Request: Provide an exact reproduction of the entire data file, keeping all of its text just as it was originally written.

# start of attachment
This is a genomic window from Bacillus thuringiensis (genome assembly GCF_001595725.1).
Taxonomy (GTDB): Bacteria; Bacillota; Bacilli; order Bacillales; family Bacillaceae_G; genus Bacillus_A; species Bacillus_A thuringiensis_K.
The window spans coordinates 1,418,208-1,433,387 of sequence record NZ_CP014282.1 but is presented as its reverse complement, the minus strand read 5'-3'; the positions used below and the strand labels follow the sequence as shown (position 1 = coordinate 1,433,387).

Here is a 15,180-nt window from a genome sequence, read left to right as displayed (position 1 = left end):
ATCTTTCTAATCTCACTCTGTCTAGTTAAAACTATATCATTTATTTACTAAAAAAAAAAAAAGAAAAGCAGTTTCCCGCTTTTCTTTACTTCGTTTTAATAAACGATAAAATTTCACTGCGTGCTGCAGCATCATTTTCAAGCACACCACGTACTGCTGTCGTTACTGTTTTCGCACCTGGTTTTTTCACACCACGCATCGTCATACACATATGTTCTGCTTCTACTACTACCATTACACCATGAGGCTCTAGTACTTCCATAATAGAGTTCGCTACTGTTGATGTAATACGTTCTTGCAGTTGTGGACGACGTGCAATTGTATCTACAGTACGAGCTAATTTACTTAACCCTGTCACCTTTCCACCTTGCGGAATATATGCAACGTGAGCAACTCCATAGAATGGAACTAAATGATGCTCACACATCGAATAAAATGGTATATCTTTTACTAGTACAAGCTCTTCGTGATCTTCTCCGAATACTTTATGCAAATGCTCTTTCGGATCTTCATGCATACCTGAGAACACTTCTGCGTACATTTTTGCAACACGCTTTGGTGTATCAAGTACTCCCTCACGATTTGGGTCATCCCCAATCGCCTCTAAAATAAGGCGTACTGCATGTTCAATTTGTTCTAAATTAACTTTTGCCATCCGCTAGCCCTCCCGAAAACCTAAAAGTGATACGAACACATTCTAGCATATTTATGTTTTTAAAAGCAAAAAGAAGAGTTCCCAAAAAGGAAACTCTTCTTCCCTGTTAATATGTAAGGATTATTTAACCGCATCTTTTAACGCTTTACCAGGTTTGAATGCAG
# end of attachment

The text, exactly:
This is a genomic window from Bacillus thuringiensis (genome assembly GCF_001595725.1).
Taxonomy (GTDB): Bacteria; Bacillota; Bacilli; order Bacillales; family Bacillaceae_G; genus Bacillus_A; species Bacillus_A thuringiensis_K.
The window spans coordinates 1,418,208-1,433,387 of sequence record NZ_CP014282.1 but is presented as its reverse complement, the minus strand read 5'-3'; the positions used below and the strand labels follow the sequence as shown (position 1 = coordinate 1,433,387).

Here is a 15,180-nt window from a genome sequence, read left to right as displayed (position 1 = left end):
ATCTTTCTAATCTCACTCTGTCTAGTTAAAACTATATCATTTATTTACTAAAAAAAAAAAAAGAAAAGCAGTTTCCCGCTTTTCTTTACTTCGTTTTAATAAACGATAAAATTTCACTGCGTGCTGCAGCATCATTTTCAAGCACACCACGTACTGCTGTCGTTACTGTTTTCGCACCTGGTTTTTTCACACCACGCATCGTCATACACATATGTTCTGCTTCTACTACTACCATTACACCATGAGGCTCTAGTACTTCCATAATAGAGTTCGCTACTGTTGATGTAATACGTTCTTGCAGTTGTGGACGACGTGCAATTGTATCTACAGTACGAGCTAATTTACTTAACCCTGTCACCTTTCCACCTTGCGGAATATATGCAACGTGAGCAACTCCATAGAATGGAACTAAATGATGCTCACACATCGAATAAAATGGTATATCTTTTACTAGTACAAGCTCTTCGTGATCTTCTCCGAATACTTTATGCAAATGCTCTTTCGGATCTTCATGCATACCTGAGAACACTTCTGCGTACATTTTTGCAACACGCTTTGGTGTATCAAGTACTCCCTCACGATTTGGGTCATCCCCAATCGCCTCTAAAATAAGGCGTACTGCATGTTCAATTTGTTCTAAATTAACTTTTGCCATCCGCTAGCCCTCCCGAAAACCTAAAAGTGATACGAACACATTCTAGCATATTTATGTTTTTAAAAGCAAAAAGAAGAGTTCCCAAAAAGGAAACTCTTCTTCCCTGTTAATATGTAAGGATTATTTAACCGCATCTTTTAACGCTTTACCAGGTTTGAATGCAG